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  • James De Bond

2022 WILL BE A YEAR OF OPTIMISM AND GROWTH UNDERPINNED BY A SMIDGE OF NERVOUSNESS

Updated: May 24, 2022

For better or for worse, COVID will continue to be a force in 2022, affecting consumers and businesses alike. It's not all doom and gloom though. The pandemic has triggered the emergence of key trends that celebrate the Australian spirit, showing a renewed optimism for the forthcoming year.


NEW VALUES HAVE EMERGED

Australian businesses survived COVID by embracing a new set of values: resilience, community, trust and family. This newfound closeness was clear through behaviour of both the athletes and the viewers of the delayed 2020 Tokyo games as the nation embraced two weeks of sport as a welcome reprieve for those in lockdown to see new Olympic heroes appear. A good Ashes series for Australia and the upcoming delayed Winter Olympics will continue the rise of those values.


GROWTH THROUGH LISTENING

Technology connected us to the people in our lives, and when we couldn’t reach out to people we know, we embraced those we didn’t for entertainment, learning and personal growth. Podcasting now reaches 5.6 million Australians, or 26% of the population, and weekly podcast listening saw a 53% increase over the 2020 study that was conducted prior to the pandemic lockdown*. We expect this trend to continue due to the lean in, lean out nature of listening as the perfect accompaniment to multitasking in the home.

* The annual Infinite Dial Australia 2021 study, released by Edison Research and Commercial Radio Australia


WFH WILL CONTINUE TO HAVE A PLACE

WFH (Working from home) changed the digital infrastructure of many businesses and homes. It highlighted a need for better connectivity solutions and of course lighting solutions for video conferencing. Who doesn’t like to look better on Zoom, Teams or Google Meet? Hybrid working solutions will continue into 2022. They may even turn the daily commute from a thing of dread and negativity into a joyous journey to reconnect with colleagues. It will be interesting to see which industries take advantage of these new ways of working. Regardless of how businesses adapt, the home office space will likely continue to be an important and permanent addition to the home, a Zen space of productivity, and – according to research from Domain – can add 10% to the value of your home.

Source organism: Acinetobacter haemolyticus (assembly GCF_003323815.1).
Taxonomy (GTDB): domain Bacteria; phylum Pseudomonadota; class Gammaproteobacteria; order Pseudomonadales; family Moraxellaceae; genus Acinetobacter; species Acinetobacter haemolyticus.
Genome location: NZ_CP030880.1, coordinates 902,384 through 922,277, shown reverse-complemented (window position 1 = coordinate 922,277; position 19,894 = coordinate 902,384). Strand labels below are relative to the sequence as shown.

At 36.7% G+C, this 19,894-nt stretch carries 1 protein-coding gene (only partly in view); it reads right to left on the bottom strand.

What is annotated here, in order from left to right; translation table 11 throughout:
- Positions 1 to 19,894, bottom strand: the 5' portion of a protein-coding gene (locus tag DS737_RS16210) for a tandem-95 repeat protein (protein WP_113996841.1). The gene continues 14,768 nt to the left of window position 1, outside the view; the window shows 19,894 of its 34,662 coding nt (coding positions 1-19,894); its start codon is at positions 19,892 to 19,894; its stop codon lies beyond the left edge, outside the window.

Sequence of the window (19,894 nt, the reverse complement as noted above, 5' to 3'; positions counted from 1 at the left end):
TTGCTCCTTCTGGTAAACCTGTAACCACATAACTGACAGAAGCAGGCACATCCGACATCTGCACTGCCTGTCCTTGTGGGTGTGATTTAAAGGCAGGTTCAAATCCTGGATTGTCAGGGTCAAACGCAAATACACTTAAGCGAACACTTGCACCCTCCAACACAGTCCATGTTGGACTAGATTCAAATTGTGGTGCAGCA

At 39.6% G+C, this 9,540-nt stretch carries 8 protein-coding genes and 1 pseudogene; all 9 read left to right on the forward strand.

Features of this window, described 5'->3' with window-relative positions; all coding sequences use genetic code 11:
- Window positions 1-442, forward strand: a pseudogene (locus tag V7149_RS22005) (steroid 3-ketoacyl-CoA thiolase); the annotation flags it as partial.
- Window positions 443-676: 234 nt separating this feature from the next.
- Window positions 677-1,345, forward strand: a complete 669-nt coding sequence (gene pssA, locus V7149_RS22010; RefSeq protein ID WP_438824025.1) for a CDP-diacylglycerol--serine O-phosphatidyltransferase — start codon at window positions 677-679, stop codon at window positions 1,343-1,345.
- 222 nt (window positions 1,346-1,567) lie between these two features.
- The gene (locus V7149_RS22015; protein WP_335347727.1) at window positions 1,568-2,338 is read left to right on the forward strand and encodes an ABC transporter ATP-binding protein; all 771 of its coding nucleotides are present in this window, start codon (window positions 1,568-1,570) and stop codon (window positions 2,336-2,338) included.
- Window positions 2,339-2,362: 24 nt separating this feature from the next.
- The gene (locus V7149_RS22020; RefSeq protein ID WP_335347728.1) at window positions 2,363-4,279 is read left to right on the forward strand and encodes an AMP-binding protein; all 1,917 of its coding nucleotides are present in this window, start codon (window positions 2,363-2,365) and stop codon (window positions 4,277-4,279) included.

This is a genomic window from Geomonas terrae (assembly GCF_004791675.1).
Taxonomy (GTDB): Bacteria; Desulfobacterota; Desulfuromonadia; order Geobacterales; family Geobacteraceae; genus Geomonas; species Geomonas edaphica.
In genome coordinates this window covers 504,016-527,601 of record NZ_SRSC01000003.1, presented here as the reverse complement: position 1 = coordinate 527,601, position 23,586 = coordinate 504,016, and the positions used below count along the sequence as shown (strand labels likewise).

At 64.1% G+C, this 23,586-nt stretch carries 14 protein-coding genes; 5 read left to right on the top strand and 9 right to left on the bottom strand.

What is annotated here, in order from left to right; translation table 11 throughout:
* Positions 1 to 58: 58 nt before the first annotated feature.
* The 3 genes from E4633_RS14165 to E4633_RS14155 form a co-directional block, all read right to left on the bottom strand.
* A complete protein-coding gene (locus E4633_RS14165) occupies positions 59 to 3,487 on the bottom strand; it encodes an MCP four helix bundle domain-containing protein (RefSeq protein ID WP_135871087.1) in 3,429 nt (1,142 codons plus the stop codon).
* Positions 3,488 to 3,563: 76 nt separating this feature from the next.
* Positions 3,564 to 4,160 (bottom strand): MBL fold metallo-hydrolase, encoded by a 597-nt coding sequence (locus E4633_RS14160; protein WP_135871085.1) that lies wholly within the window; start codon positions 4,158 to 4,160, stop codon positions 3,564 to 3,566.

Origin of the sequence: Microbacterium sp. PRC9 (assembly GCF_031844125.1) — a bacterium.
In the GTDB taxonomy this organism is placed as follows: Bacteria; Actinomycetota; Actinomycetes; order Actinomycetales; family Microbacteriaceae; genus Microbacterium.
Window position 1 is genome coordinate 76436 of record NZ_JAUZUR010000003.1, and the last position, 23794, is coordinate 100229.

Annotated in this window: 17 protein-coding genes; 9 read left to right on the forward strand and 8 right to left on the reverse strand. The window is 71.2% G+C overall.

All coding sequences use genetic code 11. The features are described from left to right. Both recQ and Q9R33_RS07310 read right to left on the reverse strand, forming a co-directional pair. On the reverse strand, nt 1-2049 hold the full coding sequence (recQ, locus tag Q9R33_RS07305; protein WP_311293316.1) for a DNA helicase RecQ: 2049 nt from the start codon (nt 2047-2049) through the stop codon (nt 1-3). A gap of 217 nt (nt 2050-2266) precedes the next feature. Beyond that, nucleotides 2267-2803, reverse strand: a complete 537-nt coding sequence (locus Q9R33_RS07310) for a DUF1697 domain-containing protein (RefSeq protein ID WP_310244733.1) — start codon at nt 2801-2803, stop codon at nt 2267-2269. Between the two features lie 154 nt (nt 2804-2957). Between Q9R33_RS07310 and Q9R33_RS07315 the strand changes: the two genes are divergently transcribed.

THE RISE AND RISE OF WELLBEING

Maintaining mental and physical wellbeing is now very much part of day-to-day life, accelerated by the ability to connect either physically or virtually. In this space in 2022, there will be more mindfulness apps and more culture crossovers. Do you remember the last time that fitness met culture and we got Zumba? According to Trendhunter, 2022 will see the rise of K-Pop fitness. Importantly, and to remove that seemingly permanent connection to work and the potential for burnout, many businesses will continue their fun virtual rituals, in addition to being open to physical rituals during the standard working day. The health industry will build on this opportunity through a plethora of Apps such as Headspace for meditation, or Stretchy to remind you to take stretch break. With so many options for wellbeing, the role of aggregator will be highly coveted. It’s not surprising to see brands like Nike provide advice on running, combined with running challenges, along with tips for health and wellness. However, Optus have embraced this role pulling together influencers to share cardio, yoga, sports skills, meditation and even family workouts. The opportunity in 2022 is for brands to make life easier, and we expect the rewards will be high for those that do.